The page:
There is a Statutory Instrument on the order paper for the Commons to debate and approve on Wednesday concerning the so called Stormont brake. This is putting the cart before the horse. Parliament first needs to have a full debate on the draft Agreement. I reproduced yesterday some of the questions the European Scrutiny Committee poses over this complex set of changes to our constitution. I have set out before on this site my own concerns about what has been agreed.
The government has still to tell us which EU laws will apply in Northern Ireland, how wide ranging the powers of the European Court of Justice will be, what limits are placed on our ability to impose VAT and Excise taxes, why EU law on many items applies to trade between GB and NI and why it applies to factories and farms in the province not exporting to the EU. They have not yet released the forms traders will need to fill in to send goods from GB to NI or what are the terms of the trusted trader scheme which shippers will need to join and follow.
The brake itself is a burdensome arrangement. If two parties and the requisite number of NI Assembly members want to apply it, the UK government then has to decide if the criteria are met to allow its use and if they wish to use it, bearing in mind the ability of the EU to take retaliatory action. I can imagine UK government lawyers and officials urging caution any time some politicians wished to use the brake. When the EU built up the number of areas that could proceed by majority voting rather than unanimity in the EU we were always told there was the Luxembourg Compromise. This was a self styled emergency brake which we could apply to an item we disagreed with which had gained the necessary majority to become law. The UK never used it and in due course it was deemed to no longer exist. When I wanted to use it as the UK’s single market Minister I was blocked from doing so. If we had enjoyed an effective legislative brake on laws we did not like we would probably still be in the EU today. Instead the railroading of laws onto us was one of the main reasons we voted to leave.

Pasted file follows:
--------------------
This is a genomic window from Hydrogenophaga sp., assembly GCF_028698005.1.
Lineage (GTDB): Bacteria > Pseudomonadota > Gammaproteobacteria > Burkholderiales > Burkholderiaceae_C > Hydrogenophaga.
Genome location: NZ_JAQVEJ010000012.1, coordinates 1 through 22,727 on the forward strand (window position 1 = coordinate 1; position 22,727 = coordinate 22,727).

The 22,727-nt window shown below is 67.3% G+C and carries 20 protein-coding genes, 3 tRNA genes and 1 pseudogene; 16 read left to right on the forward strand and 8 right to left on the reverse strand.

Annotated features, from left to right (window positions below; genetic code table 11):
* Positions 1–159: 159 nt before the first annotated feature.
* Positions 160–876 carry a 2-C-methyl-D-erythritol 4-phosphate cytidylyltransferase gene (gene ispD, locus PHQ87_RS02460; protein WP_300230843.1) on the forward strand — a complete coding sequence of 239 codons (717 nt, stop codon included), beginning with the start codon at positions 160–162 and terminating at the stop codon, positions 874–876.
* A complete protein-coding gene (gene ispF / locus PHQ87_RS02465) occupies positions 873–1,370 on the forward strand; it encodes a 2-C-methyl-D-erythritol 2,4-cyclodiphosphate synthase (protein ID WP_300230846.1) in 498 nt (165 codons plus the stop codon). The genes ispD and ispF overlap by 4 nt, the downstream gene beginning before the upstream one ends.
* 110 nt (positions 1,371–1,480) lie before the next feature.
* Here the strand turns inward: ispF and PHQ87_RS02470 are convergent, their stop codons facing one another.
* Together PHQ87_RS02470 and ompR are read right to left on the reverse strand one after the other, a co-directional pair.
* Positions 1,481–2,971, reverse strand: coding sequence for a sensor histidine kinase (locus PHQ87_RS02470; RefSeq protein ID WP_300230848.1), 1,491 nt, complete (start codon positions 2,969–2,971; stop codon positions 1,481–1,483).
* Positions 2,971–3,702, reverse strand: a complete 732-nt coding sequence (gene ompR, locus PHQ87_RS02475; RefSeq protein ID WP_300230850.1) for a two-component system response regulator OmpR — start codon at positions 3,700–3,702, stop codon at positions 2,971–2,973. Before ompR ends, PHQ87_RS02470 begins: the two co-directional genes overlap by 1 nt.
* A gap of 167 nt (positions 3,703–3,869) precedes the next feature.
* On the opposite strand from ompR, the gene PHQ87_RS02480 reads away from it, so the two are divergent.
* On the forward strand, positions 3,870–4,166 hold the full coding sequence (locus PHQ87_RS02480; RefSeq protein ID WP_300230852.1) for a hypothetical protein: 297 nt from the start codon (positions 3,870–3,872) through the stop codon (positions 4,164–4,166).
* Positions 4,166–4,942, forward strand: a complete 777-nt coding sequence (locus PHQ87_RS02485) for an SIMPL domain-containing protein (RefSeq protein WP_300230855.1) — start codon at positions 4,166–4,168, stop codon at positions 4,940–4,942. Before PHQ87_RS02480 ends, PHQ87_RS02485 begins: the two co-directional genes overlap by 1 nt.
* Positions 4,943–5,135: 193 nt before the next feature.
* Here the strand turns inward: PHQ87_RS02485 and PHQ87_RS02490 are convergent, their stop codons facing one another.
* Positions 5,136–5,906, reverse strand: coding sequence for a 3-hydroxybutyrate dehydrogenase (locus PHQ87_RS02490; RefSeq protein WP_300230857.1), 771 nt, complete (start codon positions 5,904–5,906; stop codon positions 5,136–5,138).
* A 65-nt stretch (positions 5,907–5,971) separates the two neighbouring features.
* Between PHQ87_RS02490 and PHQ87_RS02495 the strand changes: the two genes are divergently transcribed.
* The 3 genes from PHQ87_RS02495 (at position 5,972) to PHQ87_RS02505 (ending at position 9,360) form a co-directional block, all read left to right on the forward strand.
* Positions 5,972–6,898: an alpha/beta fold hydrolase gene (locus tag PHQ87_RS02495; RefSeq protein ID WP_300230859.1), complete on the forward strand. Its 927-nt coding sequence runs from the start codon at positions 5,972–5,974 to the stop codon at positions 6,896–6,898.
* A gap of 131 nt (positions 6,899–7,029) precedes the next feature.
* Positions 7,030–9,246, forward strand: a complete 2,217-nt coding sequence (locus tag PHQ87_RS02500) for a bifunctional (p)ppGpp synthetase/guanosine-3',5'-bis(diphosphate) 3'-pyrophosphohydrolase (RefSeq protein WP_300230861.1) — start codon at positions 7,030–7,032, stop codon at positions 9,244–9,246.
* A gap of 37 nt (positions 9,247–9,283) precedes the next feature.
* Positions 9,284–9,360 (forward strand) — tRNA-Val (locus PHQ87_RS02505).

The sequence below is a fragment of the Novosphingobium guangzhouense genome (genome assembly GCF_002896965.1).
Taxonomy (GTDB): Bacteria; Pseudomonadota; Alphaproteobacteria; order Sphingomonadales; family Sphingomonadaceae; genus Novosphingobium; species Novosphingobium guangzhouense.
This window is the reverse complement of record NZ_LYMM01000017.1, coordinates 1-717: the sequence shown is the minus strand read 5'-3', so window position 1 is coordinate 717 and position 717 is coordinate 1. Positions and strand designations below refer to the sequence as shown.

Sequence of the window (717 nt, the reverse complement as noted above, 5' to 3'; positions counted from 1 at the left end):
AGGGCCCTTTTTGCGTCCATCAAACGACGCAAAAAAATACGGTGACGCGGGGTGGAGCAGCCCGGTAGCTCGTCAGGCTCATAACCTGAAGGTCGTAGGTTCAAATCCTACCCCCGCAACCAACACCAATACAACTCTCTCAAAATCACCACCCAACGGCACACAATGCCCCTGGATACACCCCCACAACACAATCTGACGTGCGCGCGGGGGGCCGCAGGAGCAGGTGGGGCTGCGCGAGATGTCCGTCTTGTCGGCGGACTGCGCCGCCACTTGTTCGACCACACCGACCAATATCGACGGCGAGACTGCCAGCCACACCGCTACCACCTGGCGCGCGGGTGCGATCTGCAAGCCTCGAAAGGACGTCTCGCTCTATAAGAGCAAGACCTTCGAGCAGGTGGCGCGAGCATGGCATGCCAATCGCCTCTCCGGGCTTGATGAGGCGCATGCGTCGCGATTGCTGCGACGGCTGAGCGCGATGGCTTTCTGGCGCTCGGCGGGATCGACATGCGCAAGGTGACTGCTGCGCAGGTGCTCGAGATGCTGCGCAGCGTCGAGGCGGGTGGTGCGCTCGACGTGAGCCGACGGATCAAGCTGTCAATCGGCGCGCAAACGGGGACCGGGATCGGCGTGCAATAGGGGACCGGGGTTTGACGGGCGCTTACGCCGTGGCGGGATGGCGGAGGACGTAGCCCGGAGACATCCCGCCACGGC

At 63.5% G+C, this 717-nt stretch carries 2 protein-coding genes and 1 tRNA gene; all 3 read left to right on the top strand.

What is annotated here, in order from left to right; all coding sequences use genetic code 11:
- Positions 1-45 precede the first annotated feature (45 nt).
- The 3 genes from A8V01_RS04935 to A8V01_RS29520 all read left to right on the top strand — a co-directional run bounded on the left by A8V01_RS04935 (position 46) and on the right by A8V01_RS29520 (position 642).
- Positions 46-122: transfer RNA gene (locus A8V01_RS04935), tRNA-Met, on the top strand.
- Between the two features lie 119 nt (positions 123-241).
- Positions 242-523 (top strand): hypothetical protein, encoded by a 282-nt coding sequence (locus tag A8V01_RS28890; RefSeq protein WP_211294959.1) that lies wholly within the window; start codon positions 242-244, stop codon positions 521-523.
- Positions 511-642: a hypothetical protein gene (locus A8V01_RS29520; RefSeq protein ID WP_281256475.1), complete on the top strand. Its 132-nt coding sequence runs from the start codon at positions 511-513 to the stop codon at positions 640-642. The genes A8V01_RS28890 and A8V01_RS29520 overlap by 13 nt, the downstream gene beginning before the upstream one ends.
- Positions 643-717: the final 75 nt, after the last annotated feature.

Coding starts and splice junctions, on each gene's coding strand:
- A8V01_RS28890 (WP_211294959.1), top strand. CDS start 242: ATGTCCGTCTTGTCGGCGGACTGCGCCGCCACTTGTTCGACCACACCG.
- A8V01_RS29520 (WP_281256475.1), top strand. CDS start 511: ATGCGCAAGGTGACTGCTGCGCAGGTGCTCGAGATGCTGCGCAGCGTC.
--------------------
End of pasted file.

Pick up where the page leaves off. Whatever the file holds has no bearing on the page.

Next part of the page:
The Protocol should not be embedded into UK and international law. The Agreement looks as if it leaves too many EU laws applying to NI, still places obstacles in the way of GB to NI internal trade and does not allow us either a veto over laws nor a unilateral way out of this worrying Agreement.